1.6. History Theory

In 1957 Northrop Frye published the influential Anatomy of Criticism. In his works Frye noted that some critics tend to embrace an ideology, and to judge literary pieces on the basis of their adherence to such ideology. This has been a highly influential viewpoint among modern conservative thinkers. E. Michael Jones, for example, argues in his Degenerate Moderns that Stanley Fish was influenced by his own adulterous affairs to reject classic literature that condemned adultery. Jurgen Habermas in Erkenntnis und Interesse Knowledge and Human Interests, described literary critical theory in literary studies as a form of hermeneutics: knowledge via interpretation to understand the meaning of human texts and symbolic expressions - including the interpretation of texts which themselves interpret other texts.

In the British and American literary establishment, the New Criticism was more or less dominant until the late 1960s. Around that time Anglo-American university literature departments began to witness a rise of a more explicitly philosophical literary theory, influenced by structuralism, then post-structuralism, and other kinds of Continental philosophy. It continued until the mid-1980s, when interest in "theory" peaked. Many later critics, though undoubtedly still influenced by theoretical work, have been comfortable simply interpreting literature rather than writing explicitly about methodology and philosophical presumptions.



                                     

1.7. History History of the book

Related to other forms of literary criticism, the history of the book is a field of interdisciplinary inquiry drawing on the methods of bibliography, cultural history, history of literature, and media theory. Principally concerned with the production, circulation, and reception of texts and their material forms, book history seeks to connect forms of textuality with their material aspects.

Among the issues within the history of literature with which book history can be seen to intersect are: the development of authorship as a profession, the formation of reading audiences, the constraints of censorship and copyright, and the economics of literary form.

                                     

1.8. History Current state

Today, approaches based in literary theory and continental philosophy largely coexist in university literature departments, while conventional methods, some informed by the New Critics, also remain active. Disagreements over the goals and methods of literary criticism, which characterized both sides taken by critics during the "rise" of theory, have declined. Many critics feel that they now have a great plurality of methods and approaches from which to choose.

Some critics work largely with theoretical texts, while others read traditional literature; interest in the literary canon is still great, but many critics are also interested in nontraditional texts and womens literature, as elaborated on by certain academic journals such as Contemporary Womens Writing, while some critics influenced by cultural studies read popular texts like comic books or pulp/genre fiction. Ecocritics have drawn connections between literature and the natural sciences. Darwinian literary studies literature in the context of evolutionary influences on human nature. And postcritique has sought to develop new ways of reading and responding to literary texts that go beyond the interpretive methods of critique. Many literary critics also work in film criticism or media studies. Some write intellectual history; others bring the results and methods of social history to bear on reading literature.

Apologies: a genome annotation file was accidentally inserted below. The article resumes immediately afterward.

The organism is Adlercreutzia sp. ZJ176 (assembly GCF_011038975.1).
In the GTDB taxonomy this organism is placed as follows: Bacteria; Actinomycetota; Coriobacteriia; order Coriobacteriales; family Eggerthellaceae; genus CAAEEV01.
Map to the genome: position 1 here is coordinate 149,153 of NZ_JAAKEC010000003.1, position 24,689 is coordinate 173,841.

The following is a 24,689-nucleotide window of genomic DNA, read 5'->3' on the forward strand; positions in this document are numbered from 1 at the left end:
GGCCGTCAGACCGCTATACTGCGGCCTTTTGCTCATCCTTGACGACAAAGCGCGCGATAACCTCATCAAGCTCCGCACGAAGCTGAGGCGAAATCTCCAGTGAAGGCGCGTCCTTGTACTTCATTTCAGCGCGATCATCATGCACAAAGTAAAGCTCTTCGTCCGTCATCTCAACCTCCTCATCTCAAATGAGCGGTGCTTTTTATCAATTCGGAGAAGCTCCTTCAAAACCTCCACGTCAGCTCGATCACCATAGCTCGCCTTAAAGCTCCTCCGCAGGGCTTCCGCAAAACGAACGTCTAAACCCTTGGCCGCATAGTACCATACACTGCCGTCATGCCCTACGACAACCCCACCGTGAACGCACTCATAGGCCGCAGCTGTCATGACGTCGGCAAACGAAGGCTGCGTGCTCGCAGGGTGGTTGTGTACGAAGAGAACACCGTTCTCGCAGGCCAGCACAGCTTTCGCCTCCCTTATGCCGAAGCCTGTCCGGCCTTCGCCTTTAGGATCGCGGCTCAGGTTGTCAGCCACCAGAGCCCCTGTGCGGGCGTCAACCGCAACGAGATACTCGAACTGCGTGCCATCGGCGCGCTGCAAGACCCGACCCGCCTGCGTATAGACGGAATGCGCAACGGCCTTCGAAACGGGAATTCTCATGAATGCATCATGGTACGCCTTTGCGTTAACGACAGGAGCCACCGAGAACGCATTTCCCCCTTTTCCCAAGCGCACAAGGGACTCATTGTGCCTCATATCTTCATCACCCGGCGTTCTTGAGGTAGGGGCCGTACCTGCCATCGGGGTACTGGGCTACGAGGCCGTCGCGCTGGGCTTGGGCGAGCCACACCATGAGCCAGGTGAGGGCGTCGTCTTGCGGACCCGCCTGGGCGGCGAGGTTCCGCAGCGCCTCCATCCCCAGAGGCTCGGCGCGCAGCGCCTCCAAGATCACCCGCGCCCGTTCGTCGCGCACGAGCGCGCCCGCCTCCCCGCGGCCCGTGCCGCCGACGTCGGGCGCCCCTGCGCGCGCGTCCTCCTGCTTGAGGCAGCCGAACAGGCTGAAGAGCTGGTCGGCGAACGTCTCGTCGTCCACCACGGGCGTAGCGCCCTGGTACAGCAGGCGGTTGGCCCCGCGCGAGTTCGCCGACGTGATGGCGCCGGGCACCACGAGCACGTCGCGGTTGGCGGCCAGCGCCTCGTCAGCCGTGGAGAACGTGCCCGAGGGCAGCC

2. Value of academic criticism

The value of extensive literary analysis has been questioned by several prominent artists. Vladimir Nabokov once wrote that good readers do not read books, and particularly those which are considered to be literary masterpieces, "for the academic purpose of indulging in generalizations". Terry Eagleton attributes an unsung stature to literary critics and to criticism in academia. He believes that critics are not so well-known and praised, to his disappointment, and that literary criticism is declining in its value because of the manner the general audience is directing it towards that underappreciated state. At a 1986 Copenhagen conference of James Joyce scholars, Stephen J. Joyce the modernist writers grandson said, "If my grandfather was here, he would have died laughing. Dubliners and A Portrait of the Artist as a Young Man can be picked up, read, and enjoyed by virtually anybody without scholarly guides, theories, and intricate explanations, as can Ulysses, if you forget about all the hue and cry." He later questioned whether anything has been added to the legacy of Joyces art by the 261 books of literary criticism stored in the Library of Congress.

                                     

3. Key texts

The Renaissance period

  • Philip Sidney: An Apology for Poetry
  • John Mandaville: Composed in the mid-14th century--most probably by a french physician
  • Francis Bacon: The Advancement of Learning
  • Torquato Tasso: Discourses on the Heroic Poem
  • Jacopo Mazzoni: On the Defense of the Comedy of Dante
  • Lodovico Castelvetro: The Poetics of Aristotle Translated and Explained
  • Henry Reynolds: Mythomystes